• I've previously spent months working on a GUI wrapper around a SQL database however, and I was religiously encouraged by co-workers not to enforce data validity through the UI, but through the database stored procedures instead, which made perfect sense to me as the database could then far more easily (and robustly) be ported to another/wrapped behind a different GUI and data integrity would still be ensured. This is a similar case, though perhaps subtly different as it would be poor UI design if the UI allowed a user to set an invalid config that would be rejected in the first place... 2/2 Commented Nov 19, 2023 at 21:01
  • @jwilo: "I would have thought coupling UI controls directly to config state" - not sure what you mean by this, but when you load the config state into the UI and edit it there, all editing happens obviously decoupled from the config object. Note in what I wrote above, there Is still such a config object, and it can contain any kind of validation you require.
    – Doc Brown
    Commented Nov 19, 2023 at 21:18
  • 1
    "I would have thought coupling UI controls directly to config state" - what I was thinking here in my example, was that having to write a validation for the UI, in addition to the already existing validation that would run against the config object, would be bad practice for reason of it being duplicated functionality, and thus twice the risk of error, twice the maintenance burden etc... though in reality, this needs to happen anyway unless I'm ok with a "config rejected" or similar message when trying to apply the config. Commented Nov 19, 2023 at 21:33
  • "We have indeed a Deep Copy operation for the configuration class in our code, but only for certain use cases beyond what you described." - If you can, though I understand if you can't, it would be good to understand what these additional use cases are that justified the deep copy op in your team's view, just for educational value alone. Commented Nov 19, 2023 at 21:34

So this is where I feel it would help to introduce you to a bunch of OO UI terminology, such as "model-view-controller" and "model-view-viewmodel", as well as the concept of a "DTO" (data transfer object).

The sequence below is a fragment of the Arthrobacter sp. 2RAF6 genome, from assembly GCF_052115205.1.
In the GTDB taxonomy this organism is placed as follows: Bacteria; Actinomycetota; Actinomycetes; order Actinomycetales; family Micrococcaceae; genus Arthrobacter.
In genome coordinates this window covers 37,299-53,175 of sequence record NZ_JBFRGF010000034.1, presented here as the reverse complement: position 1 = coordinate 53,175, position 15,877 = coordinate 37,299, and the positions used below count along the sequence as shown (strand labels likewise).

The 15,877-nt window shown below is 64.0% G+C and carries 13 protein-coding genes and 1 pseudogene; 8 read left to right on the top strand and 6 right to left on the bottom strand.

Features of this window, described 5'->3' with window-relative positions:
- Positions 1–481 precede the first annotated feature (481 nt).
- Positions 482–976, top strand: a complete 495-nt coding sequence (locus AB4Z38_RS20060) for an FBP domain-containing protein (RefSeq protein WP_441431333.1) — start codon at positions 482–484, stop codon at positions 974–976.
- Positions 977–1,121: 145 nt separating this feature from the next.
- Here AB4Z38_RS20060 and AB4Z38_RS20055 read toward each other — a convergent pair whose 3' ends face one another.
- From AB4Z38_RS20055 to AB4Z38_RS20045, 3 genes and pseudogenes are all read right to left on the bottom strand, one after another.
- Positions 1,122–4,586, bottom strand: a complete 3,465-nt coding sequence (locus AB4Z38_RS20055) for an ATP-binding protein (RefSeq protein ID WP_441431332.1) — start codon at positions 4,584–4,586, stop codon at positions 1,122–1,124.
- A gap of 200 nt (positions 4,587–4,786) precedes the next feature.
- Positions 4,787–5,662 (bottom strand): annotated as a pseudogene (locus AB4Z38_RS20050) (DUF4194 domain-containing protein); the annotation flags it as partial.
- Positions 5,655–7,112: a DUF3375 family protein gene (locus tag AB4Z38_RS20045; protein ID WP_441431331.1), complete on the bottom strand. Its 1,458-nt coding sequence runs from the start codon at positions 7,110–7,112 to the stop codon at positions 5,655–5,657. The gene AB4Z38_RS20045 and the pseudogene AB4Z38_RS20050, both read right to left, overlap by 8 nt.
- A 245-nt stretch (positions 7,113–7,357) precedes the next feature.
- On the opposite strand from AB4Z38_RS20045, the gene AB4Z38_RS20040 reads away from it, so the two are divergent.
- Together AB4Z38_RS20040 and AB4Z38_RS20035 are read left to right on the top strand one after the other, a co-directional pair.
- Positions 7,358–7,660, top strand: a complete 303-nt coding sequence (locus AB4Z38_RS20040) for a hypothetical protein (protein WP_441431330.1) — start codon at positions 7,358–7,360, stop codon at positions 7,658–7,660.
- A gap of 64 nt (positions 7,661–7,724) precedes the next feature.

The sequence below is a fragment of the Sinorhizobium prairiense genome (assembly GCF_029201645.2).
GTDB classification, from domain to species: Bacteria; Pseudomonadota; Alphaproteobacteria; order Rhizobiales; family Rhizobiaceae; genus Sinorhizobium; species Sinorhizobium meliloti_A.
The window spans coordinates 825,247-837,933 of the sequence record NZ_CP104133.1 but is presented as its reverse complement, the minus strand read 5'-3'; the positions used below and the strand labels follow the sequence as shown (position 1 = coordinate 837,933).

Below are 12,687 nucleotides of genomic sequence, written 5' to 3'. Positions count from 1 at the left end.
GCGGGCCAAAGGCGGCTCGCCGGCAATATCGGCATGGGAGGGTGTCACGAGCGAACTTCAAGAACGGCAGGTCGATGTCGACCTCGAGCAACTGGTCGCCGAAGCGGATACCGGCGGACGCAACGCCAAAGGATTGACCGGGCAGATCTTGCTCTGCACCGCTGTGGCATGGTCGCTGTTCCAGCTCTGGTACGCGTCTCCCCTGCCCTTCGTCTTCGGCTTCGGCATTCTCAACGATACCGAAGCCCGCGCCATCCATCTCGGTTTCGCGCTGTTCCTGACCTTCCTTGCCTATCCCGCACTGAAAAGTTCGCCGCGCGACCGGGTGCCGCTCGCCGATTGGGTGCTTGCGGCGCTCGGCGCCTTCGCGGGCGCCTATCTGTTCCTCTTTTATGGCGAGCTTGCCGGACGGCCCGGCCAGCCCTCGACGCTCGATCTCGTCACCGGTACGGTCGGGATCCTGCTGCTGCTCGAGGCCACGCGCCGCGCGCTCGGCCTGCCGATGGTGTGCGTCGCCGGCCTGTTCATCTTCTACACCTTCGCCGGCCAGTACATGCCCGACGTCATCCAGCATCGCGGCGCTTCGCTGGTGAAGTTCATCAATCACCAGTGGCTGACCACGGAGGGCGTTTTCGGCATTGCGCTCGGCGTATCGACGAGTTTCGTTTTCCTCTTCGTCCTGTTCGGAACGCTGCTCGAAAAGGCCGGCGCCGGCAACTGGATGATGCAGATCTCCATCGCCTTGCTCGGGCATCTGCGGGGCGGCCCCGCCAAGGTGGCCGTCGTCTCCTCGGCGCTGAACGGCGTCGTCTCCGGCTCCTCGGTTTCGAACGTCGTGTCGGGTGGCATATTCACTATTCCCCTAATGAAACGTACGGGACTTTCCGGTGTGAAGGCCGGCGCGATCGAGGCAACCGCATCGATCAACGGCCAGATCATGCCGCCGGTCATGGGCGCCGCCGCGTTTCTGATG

In this terminology, the copy you are editing is a "model". The controls in the UI are attached to a "view", which translates from the model and orders changes through the "controller". The place you store it persistently is a "repository". Usually this is a database but there is no reason it can't be an XML file.

Opinions differ as to whether it's better to have "smart" objects that know about the repository and can write themselves back, or "dumb" ones that just store the data and require an explicit call to persist.

Now, if the repository was a database, people would not thing twice about making a "deep copy" from the database into some DTOs to represent the model. After all, you don't want to hit the database every time you draw the screen. So why should it be different if the "repository" is not a database, but in fact another object?


Forget about “deep copy”. If you want to edit an object in your GUI you make a copy that is just deep enough to be edited without affecting the original, and no deeper. You want an editable copy.

For example, if there is a list of items the customer ordered, they can edit the list, but probably not the description of the items that’s in some database. The customers name and address may be editable somewhere else, but unless you can edit it as part of editing an order, your order just copies a reference to the customer. If I edit my name and address at the same time on another screen, that would even update the display as part of the order.